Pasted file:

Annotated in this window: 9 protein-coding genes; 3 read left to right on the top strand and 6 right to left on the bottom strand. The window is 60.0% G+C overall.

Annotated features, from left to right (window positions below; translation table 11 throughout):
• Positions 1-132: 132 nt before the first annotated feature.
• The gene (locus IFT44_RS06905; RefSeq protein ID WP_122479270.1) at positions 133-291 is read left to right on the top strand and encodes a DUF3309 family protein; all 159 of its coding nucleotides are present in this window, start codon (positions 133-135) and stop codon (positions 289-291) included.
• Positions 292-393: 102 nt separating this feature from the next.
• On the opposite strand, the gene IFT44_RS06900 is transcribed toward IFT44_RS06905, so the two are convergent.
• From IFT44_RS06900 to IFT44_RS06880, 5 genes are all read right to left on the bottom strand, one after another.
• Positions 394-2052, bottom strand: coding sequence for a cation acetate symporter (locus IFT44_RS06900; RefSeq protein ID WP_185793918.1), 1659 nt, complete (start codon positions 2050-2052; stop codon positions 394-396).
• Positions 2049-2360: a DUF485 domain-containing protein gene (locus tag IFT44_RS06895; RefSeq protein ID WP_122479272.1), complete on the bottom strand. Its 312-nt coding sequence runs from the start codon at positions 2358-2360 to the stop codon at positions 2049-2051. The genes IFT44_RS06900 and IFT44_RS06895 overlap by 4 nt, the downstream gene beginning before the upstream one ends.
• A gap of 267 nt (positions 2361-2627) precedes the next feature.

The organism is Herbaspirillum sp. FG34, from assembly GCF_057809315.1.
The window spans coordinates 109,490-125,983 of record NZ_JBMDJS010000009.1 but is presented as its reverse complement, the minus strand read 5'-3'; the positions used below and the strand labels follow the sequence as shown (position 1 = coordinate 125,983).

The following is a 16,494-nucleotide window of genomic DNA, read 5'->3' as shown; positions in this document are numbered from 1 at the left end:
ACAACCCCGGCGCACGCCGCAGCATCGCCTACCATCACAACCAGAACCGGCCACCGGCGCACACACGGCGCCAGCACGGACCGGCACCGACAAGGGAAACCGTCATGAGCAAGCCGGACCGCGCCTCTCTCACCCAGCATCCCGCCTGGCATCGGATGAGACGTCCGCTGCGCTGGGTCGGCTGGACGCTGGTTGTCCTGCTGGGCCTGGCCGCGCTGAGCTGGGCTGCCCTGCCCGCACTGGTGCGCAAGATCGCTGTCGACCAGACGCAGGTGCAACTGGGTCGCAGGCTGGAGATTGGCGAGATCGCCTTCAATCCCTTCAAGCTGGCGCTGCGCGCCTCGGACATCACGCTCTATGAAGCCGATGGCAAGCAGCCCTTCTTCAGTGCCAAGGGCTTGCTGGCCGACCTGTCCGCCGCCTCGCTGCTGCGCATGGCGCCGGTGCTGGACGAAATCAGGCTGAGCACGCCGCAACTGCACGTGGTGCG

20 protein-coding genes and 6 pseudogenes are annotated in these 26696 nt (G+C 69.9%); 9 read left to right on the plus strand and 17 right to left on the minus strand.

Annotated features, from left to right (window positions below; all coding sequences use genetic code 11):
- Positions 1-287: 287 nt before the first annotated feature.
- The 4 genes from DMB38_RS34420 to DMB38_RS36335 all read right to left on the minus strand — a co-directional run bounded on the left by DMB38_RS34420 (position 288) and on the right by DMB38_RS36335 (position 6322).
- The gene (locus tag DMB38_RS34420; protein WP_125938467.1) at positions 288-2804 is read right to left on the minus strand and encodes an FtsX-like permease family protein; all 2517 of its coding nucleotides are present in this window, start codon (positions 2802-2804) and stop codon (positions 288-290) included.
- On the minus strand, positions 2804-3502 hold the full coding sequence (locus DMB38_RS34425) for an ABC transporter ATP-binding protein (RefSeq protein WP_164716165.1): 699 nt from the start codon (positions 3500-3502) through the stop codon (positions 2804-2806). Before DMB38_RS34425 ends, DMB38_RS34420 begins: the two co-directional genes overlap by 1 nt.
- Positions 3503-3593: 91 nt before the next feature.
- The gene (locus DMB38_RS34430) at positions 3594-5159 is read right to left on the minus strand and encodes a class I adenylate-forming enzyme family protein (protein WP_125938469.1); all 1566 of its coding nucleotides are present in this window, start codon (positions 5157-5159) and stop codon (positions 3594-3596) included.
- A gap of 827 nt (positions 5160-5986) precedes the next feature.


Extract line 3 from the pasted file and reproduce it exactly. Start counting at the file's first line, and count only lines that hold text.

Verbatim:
• Positions 1-132: 132 nt before the first annotated feature.